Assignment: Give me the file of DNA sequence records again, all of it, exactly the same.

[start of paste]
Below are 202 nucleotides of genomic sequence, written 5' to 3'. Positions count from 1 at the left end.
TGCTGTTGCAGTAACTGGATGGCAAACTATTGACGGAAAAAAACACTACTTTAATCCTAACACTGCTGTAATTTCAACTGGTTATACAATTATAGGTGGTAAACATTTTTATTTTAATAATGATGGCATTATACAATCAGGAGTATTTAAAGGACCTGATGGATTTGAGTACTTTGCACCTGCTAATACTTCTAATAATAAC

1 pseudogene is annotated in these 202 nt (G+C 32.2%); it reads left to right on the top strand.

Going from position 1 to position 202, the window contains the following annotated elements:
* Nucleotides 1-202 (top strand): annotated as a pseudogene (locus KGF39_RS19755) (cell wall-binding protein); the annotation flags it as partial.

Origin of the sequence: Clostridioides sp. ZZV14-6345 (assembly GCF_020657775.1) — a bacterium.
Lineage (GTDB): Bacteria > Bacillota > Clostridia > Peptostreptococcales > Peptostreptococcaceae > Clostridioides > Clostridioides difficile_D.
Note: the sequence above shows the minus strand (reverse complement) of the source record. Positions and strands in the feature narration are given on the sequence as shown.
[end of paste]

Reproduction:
Below are 202 nucleotides of genomic sequence, written 5' to 3'. Positions count from 1 at the left end.
TGCTGTTGCAGTAACTGGATGGCAAACTATTGACGGAAAAAAACACTACTTTAATCCTAACACTGCTGTAATTTCAACTGGTTATACAATTATAGGTGGTAAACATTTTTATTTTAATAATGATGGCATTATACAATCAGGAGTATTTAAAGGACCTGATGGATTTGAGTACTTTGCACCTGCTAATACTTCTAATAATAAC

1 pseudogene is annotated in these 202 nt (G+C 32.2%); it reads left to right on the top strand.

Going from position 1 to position 202, the window contains the following annotated elements:
* Nucleotides 1-202 (top strand): annotated as a pseudogene (locus KGF39_RS19755) (cell wall-binding protein); the annotation flags it as partial.

Origin of the sequence: Clostridioides sp. ZZV14-6345 (assembly GCF_020657775.1) — a bacterium.
Lineage (GTDB): Bacteria > Bacillota > Clostridia > Peptostreptococcales > Peptostreptococcaceae > Clostridioides > Clostridioides difficile_D.
Note: the sequence above shows the minus strand (reverse complement) of the source record. Positions and strands in the feature narration are given on the sequence as shown.